Historically, this is referred to as “the Presbyterian conflict.” Hostilities grew throughout the twenties. In 1929, three years after Buswell was installed as Wheaton’s third president, Professor J. Gresham Machen left his professorship at the denomination’s Princeton Seminary and became a founder of the independent Westminster Theological Seminary.

Westminster Theological Seminary, founding faculty: Oswald T. Allis, Rienk Bouke Kuiper, J. Gresham Machen, Allan A. MacRae, John Murray, Ned B. Stonehouse, Cornelius Van Til, Robert Dick Wilson, Paul Woolley

This work of church reform and its surrounding controversy continued into the thirties as the Auburn pastors’ heresies metastasized across the denomination. The betrayal of Scripture and the souls for whom Christ died had infiltrated even the denomination’s missions agency, the Presbyterian Board of Foreign Missions. The most famous proponent of the Modernist heresies within the mission was best-selling author of The Good Earth, Pearl Buck, who served as a missionary in China.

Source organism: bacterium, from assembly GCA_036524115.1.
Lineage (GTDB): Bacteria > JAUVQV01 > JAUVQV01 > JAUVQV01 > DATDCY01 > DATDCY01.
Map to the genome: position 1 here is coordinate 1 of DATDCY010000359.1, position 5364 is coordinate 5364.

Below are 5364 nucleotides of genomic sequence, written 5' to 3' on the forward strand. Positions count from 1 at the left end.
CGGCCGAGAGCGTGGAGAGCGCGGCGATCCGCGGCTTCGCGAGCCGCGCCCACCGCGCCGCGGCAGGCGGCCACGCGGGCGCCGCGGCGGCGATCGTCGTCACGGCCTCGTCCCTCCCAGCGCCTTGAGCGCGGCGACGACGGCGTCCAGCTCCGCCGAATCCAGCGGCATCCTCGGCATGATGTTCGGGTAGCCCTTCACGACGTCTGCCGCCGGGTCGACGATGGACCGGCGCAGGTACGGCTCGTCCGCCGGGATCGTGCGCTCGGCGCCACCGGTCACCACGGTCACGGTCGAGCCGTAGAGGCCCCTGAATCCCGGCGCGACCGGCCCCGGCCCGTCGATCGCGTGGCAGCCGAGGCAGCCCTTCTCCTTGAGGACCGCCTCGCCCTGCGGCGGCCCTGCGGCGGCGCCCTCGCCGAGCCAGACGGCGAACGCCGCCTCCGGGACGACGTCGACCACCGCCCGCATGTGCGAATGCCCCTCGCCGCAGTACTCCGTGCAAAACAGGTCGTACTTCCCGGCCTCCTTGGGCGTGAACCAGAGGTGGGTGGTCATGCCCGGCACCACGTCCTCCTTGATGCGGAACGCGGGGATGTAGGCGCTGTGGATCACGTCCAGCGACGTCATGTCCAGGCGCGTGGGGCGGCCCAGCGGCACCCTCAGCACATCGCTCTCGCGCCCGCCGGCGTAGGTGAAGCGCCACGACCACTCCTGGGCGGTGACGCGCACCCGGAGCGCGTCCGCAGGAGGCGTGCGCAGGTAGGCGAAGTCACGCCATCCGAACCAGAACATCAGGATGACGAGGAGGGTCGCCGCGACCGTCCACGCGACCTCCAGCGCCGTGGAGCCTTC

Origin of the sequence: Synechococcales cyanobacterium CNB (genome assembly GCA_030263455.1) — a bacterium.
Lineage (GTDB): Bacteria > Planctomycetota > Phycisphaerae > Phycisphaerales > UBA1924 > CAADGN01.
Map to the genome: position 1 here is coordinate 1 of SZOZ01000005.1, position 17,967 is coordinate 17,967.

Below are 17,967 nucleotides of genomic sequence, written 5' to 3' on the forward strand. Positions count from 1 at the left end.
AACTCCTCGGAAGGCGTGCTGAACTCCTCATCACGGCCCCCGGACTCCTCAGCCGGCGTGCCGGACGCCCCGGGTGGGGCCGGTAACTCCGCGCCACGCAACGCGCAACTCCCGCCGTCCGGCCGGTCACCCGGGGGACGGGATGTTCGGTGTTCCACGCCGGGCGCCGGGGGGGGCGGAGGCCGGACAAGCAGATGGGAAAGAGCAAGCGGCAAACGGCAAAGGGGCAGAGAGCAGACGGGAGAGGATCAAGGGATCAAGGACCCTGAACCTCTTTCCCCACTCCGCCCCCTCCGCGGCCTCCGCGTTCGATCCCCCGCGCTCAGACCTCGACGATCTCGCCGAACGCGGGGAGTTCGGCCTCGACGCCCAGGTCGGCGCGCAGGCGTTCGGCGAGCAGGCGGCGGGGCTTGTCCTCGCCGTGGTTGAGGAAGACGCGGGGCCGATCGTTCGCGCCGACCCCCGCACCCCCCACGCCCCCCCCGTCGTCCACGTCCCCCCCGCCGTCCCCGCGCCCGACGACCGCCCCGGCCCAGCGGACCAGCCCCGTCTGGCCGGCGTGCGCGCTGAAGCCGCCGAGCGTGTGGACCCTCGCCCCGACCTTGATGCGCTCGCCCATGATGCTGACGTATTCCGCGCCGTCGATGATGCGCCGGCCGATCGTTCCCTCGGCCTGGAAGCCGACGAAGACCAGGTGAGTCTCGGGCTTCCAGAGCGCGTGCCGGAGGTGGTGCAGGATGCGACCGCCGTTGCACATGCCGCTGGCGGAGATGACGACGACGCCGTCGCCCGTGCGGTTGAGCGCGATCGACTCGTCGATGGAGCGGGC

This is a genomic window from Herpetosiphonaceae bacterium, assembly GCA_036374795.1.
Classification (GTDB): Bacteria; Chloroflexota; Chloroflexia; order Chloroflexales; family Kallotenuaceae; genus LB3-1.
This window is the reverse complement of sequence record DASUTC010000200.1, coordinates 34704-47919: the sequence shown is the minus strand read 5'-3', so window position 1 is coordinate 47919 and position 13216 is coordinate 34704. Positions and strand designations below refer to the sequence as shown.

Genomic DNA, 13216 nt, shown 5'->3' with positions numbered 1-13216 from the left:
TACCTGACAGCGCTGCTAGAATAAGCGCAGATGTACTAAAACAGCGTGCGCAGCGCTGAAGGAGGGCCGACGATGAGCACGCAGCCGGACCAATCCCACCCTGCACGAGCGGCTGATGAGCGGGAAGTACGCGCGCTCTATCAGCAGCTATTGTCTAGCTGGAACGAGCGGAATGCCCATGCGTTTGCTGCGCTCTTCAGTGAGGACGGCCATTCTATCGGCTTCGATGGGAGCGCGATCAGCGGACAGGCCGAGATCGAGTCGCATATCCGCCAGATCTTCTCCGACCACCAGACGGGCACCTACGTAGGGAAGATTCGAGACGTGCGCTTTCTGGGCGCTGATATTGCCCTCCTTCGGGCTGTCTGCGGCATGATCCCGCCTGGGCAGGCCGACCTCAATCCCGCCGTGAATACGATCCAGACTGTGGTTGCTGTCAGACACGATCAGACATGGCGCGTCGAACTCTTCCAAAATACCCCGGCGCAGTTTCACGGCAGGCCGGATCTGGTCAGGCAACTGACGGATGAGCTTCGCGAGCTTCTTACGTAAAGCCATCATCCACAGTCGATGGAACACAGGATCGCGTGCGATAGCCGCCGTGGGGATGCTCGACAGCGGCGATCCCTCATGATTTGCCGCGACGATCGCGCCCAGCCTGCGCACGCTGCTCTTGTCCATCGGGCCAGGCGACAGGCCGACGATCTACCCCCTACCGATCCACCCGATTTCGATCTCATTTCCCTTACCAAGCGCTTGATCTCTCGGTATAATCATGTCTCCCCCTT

In 1933, Prof. Machen wrote an overture to the PCUSA General Assembly which condemned and called for the reformation of the Presbyterian Board of Foreign Missions. The overture needed to be forwarded to General Assembly by Machen’s local presbytery, so New Brunswick Presbytery designated the overture for debate and action at its April 11, 1933, meeting.

The overture had four points, and the first was:

The Presbytery of New Brunswick respectfully overtures the General Assembly of 1933:

1. To take care to elect to positions on the Board of Foreign Missions only persons who are fully aware of the danger in which the Church stands and who are determined to insist upon such verities as the full truthfulness of Scripture, the virgin birth of our Lord, His substitutionary death as a sacrifice to satisfy Divine justice, His bodily resurrection and His miracles, as being essential to the Word of God and our Standards and as being necessary to the message which every missionary under our Church shall proclaim.9

Preparing to defend his overture at presbytery, Machen wrote a long pamphlet which he distributed to each of his fellow presbyters. He also sent copies to the board members of the Presbyterian Board of Foreign Missions.

Heresiarch and Presbyterian missionary, Pearl Buck

Titled Modernism and the Board of Foreign Missions of the Presbyterian Church in the U.S.A, Machen documented the heresies he, Buswell, and their fellow reformers were fighting to remove from the PCUSA. In his pamphlet, Machen turned, specifically, to the heresies of Pearl Buck documented in her speeches and articles: